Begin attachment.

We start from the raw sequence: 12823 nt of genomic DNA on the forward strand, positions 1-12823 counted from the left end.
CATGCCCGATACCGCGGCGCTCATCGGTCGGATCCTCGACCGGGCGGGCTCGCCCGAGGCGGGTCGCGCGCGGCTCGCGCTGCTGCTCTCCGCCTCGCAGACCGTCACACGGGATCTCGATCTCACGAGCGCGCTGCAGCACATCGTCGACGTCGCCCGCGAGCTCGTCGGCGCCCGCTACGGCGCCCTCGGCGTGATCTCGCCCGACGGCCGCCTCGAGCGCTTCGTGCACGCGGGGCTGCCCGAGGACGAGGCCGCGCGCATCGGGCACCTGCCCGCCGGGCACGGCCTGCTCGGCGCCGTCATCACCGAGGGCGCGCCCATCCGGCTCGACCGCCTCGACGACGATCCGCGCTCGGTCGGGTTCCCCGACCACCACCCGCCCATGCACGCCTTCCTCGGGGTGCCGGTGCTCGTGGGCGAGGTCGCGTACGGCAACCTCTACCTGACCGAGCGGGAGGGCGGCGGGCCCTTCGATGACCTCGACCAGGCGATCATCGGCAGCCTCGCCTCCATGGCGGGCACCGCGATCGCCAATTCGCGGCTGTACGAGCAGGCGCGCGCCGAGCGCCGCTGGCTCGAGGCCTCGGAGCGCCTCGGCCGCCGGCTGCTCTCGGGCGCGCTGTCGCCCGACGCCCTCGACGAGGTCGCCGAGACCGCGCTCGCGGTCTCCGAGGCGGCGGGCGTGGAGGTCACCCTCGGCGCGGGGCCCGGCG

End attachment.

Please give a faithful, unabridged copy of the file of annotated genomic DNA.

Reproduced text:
We start from the raw sequence: 12823 nt of genomic DNA on the forward strand, positions 1-12823 counted from the left end.
CATGCCCGATACCGCGGCGCTCATCGGTCGGATCCTCGACCGGGCGGGCTCGCCCGAGGCGGGTCGCGCGCGGCTCGCGCTGCTGCTCTCCGCCTCGCAGACCGTCACACGGGATCTCGATCTCACGAGCGCGCTGCAGCACATCGTCGACGTCGCCCGCGAGCTCGTCGGCGCCCGCTACGGCGCCCTCGGCGTGATCTCGCCCGACGGCCGCCTCGAGCGCTTCGTGCACGCGGGGCTGCCCGAGGACGAGGCCGCGCGCATCGGGCACCTGCCCGCCGGGCACGGCCTGCTCGGCGCCGTCATCACCGAGGGCGCGCCCATCCGGCTCGACCGCCTCGACGACGATCCGCGCTCGGTCGGGTTCCCCGACCACCACCCGCCCATGCACGCCTTCCTCGGGGTGCCGGTGCTCGTGGGCGAGGTCGCGTACGGCAACCTCTACCTGACCGAGCGGGAGGGCGGCGGGCCCTTCGATGACCTCGACCAGGCGATCATCGGCAGCCTCGCCTCCATGGCGGGCACCGCGATCGCCAATTCGCGGCTGTACGAGCAGGCGCGCGCCGAGCGCCGCTGGCTCGAGGCCTCGGAGCGCCTCGGCCGCCGGCTGCTCTCGGGCGCGCTGTCGCCCGACGCCCTCGACGAGGTCGCCGAGACCGCGCTCGCGGTCTCCGAGGCGGCGGGCGTGGAGGTCACCCTCGGCGCGGGGCCCGGCG